Academic Technology Center
Teaching with Technology Collaboratory

Providing Feedback in Your Distance Learning Course

Introduction to Feedback in Distance Learning Courses

In 1987, Chickering and Gamson identified seven principles for good practice in teaching. One of those principles is that good practice gives prompt feedback. Chickering and Gamson summed up the importance of providing feedback to students by claiming that “Knowing what you know and don’t know focuses your learning.” Hattie and Jaeger (1998) found that positive feedback focused on an assignment has a positive effect on learners in terms of their attitude and achievement.

Providing feedback to students in all class formats is important. In distance learning classes, it can be a bit more challenging than in the classroom. You often end up exchanging multiple e-mails and playing phone tag with students. When it comes to providing feedback on assignments, it can be difficult to figure out the best way to provide individual comments to students and return their written work with meaningful feedback.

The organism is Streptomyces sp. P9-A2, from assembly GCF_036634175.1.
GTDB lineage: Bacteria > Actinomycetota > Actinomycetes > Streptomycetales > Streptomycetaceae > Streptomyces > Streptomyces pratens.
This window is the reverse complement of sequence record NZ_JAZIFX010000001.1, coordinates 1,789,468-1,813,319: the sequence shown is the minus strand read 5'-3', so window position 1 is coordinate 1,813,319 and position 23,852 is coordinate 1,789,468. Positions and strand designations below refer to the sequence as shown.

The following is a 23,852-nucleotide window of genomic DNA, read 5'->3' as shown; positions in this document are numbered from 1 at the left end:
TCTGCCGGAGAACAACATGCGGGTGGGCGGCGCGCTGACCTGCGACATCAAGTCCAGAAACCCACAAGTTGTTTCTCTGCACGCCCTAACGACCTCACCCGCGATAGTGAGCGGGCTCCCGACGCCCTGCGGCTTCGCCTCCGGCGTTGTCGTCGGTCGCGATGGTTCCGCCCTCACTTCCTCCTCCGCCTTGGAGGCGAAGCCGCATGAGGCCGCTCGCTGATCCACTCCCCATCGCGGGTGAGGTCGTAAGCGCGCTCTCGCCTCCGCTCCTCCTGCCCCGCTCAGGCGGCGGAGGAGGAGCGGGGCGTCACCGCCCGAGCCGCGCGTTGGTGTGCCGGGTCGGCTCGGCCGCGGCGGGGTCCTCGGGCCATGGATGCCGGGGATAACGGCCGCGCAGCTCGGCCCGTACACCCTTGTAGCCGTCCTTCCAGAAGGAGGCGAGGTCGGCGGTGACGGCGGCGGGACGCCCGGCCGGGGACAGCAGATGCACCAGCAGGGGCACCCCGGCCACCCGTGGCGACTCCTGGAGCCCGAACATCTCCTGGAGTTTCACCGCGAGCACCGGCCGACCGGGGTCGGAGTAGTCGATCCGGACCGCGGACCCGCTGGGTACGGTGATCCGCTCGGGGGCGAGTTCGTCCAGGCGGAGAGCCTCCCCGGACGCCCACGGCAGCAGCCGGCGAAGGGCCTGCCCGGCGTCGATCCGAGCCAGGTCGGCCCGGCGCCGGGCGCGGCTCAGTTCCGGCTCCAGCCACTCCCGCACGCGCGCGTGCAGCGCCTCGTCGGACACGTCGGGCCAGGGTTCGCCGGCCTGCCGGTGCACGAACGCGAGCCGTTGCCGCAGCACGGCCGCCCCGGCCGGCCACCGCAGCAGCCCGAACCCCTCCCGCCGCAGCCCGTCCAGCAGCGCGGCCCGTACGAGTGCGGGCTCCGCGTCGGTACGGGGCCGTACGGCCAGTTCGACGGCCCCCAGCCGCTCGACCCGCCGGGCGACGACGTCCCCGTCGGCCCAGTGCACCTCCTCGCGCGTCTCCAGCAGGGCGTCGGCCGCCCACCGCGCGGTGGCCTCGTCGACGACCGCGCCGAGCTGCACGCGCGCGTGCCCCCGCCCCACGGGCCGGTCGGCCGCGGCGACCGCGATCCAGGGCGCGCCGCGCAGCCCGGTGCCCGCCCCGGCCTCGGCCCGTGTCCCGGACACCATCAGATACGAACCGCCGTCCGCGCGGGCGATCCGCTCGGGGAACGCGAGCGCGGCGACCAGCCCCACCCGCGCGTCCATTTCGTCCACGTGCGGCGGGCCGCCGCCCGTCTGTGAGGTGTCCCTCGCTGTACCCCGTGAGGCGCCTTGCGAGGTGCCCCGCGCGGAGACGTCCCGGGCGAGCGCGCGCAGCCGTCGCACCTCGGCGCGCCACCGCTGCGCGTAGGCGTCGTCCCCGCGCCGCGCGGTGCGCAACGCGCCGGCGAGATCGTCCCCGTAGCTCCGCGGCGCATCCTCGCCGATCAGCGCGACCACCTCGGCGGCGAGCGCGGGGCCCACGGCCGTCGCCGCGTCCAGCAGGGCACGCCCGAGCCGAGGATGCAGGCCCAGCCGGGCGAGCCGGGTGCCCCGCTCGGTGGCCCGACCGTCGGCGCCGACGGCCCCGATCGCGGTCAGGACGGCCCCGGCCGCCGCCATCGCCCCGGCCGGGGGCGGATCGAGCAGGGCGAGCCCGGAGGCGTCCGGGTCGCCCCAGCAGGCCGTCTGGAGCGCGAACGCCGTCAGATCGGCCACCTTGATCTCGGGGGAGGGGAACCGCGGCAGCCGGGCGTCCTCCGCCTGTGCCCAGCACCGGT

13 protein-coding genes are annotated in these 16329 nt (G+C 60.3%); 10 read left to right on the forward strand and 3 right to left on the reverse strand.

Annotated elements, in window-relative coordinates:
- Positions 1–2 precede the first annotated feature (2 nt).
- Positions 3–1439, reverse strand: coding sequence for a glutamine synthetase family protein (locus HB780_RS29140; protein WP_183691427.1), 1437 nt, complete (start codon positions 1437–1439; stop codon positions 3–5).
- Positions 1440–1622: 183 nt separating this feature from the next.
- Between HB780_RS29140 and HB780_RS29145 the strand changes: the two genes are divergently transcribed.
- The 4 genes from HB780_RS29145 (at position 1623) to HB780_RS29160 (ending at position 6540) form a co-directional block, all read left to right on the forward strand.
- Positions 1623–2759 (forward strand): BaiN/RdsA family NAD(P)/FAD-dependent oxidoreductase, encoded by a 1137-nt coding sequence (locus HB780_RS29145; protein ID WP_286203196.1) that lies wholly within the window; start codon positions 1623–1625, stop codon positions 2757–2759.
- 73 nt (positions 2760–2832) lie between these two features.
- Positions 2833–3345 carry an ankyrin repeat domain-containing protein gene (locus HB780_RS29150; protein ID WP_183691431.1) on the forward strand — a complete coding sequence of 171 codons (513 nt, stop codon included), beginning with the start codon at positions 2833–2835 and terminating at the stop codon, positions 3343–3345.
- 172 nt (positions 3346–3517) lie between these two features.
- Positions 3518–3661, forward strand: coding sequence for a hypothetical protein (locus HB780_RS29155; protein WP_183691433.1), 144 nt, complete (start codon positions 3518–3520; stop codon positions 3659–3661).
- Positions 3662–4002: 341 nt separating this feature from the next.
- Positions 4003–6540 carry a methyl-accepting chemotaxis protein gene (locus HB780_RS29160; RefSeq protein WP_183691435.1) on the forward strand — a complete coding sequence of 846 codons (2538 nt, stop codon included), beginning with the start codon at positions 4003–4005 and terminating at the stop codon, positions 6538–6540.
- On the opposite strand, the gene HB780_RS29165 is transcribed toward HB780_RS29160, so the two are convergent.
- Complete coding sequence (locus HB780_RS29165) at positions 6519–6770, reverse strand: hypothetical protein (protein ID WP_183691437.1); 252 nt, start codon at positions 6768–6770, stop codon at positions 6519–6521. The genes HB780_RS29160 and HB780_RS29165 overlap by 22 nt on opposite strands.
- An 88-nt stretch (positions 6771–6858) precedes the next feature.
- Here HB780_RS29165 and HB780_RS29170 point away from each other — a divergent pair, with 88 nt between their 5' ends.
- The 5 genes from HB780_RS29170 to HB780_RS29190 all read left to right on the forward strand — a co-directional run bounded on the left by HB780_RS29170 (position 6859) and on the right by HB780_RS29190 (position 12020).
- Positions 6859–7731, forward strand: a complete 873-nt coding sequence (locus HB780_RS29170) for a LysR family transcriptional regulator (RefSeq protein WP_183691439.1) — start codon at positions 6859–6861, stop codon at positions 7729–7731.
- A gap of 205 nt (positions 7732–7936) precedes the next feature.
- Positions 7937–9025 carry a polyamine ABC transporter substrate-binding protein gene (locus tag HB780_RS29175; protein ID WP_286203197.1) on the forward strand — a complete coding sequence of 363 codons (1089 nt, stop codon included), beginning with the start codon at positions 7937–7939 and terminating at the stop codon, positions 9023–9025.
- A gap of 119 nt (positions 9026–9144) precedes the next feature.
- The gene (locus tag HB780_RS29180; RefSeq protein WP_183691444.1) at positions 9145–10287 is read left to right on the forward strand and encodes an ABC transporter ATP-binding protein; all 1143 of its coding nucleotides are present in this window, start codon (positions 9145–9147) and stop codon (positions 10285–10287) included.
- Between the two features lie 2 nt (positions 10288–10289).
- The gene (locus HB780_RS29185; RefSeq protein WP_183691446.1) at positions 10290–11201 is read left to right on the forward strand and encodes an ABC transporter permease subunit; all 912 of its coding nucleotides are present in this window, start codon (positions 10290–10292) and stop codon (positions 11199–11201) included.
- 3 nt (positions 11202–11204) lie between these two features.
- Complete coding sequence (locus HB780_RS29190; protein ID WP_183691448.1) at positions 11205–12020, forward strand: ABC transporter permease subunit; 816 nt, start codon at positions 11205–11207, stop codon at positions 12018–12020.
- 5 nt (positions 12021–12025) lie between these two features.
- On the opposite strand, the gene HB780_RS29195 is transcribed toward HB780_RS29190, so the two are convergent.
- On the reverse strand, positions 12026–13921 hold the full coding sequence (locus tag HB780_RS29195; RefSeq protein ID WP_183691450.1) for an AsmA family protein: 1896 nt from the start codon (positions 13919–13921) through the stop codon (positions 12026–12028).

Providing quality feedback to distance learning students is particularly important because students have fewer opportunities to ask you for clarification on assignments or your comments about their assignments. Distance learning students often feel a bit disconnected by the technology and are left wondering if you received their messages and assignments and how they are doing in the class. By providing quality feedback you help your distance learning students learn. Quality feedback does not all have to be generated by you. Certainly you should provide substantive replies to questions and comments on assignments, but there are also ways you can automate feedback to students.

Benefits of Providing Feedback to Distance Learning Students

Providing quality feedback requires planning for feedback. The benefits of providing feedback are:

Types of Feedback

There are two main types of feedback:

  1. Information Feedback - this type of feedback is informational or evaluative in nature. It is often given in response to a student question or as an assignment grade and comments.
  2. Acknowledgement Feedback - this type of feedback confirms or assures the student that some event has taken place.

Strategies for Providing Feedback

Not all of the strategies listed below are appropriate for every course. Try implementing a couple of the strategies suggested in each feedback category in your distance learning course.

Information Feedback

Strategy Details